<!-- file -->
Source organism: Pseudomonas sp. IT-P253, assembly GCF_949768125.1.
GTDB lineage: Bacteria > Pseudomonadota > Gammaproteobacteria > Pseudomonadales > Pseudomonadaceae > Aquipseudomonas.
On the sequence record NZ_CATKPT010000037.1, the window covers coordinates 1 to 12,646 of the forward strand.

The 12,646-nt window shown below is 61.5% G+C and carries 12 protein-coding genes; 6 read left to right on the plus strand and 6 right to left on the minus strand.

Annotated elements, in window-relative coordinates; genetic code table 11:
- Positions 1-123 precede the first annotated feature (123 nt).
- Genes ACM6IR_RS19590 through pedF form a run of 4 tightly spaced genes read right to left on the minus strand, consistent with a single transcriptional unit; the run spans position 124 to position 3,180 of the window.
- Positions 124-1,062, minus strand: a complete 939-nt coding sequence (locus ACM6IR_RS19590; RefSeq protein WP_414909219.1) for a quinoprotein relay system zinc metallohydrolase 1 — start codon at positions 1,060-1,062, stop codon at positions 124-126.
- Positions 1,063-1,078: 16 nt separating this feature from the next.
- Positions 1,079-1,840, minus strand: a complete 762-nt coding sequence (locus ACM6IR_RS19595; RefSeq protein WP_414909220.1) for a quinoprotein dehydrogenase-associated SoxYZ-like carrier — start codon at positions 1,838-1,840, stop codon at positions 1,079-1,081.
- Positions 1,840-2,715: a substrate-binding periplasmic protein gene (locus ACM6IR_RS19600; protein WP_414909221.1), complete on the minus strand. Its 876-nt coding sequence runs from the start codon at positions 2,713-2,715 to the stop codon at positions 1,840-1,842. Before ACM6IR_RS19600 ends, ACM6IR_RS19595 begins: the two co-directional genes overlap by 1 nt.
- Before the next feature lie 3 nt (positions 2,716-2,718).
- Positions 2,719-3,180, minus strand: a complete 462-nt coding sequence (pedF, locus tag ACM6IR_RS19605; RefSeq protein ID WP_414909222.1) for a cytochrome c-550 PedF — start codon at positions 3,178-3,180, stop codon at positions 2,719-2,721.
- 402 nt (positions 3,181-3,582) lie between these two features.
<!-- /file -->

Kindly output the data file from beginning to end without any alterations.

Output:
Source organism: Pseudomonas sp. IT-P253, assembly GCF_949768125.1.
GTDB lineage: Bacteria > Pseudomonadota > Gammaproteobacteria > Pseudomonadales > Pseudomonadaceae > Aquipseudomonas.
On the sequence record NZ_CATKPT010000037.1, the window covers coordinates 1 to 12,646 of the forward strand.

The 12,646-nt window shown below is 61.5% G+C and carries 12 protein-coding genes; 6 read left to right on the plus strand and 6 right to left on the minus strand.

Annotated elements, in window-relative coordinates; genetic code table 11:
- Positions 1-123 precede the first annotated feature (123 nt).
- Genes ACM6IR_RS19590 through pedF form a run of 4 tightly spaced genes read right to left on the minus strand, consistent with a single transcriptional unit; the run spans position 124 to position 3,180 of the window.
- Positions 124-1,062, minus strand: a complete 939-nt coding sequence (locus ACM6IR_RS19590; RefSeq protein WP_414909219.1) for a quinoprotein relay system zinc metallohydrolase 1 — start codon at positions 1,060-1,062, stop codon at positions 124-126.
- Positions 1,063-1,078: 16 nt separating this feature from the next.
- Positions 1,079-1,840, minus strand: a complete 762-nt coding sequence (locus ACM6IR_RS19595; RefSeq protein WP_414909220.1) for a quinoprotein dehydrogenase-associated SoxYZ-like carrier — start codon at positions 1,838-1,840, stop codon at positions 1,079-1,081.
- Positions 1,840-2,715: a substrate-binding periplasmic protein gene (locus ACM6IR_RS19600; protein WP_414909221.1), complete on the minus strand. Its 876-nt coding sequence runs from the start codon at positions 2,713-2,715 to the stop codon at positions 1,840-1,842. Before ACM6IR_RS19600 ends, ACM6IR_RS19595 begins: the two co-directional genes overlap by 1 nt.
- Before the next feature lie 3 nt (positions 2,716-2,718).
- Positions 2,719-3,180, minus strand: a complete 462-nt coding sequence (pedF, locus tag ACM6IR_RS19605; RefSeq protein ID WP_414909222.1) for a cytochrome c-550 PedF — start codon at positions 3,178-3,180, stop codon at positions 2,719-2,721.
- 402 nt (positions 3,181-3,582) lie between these two features.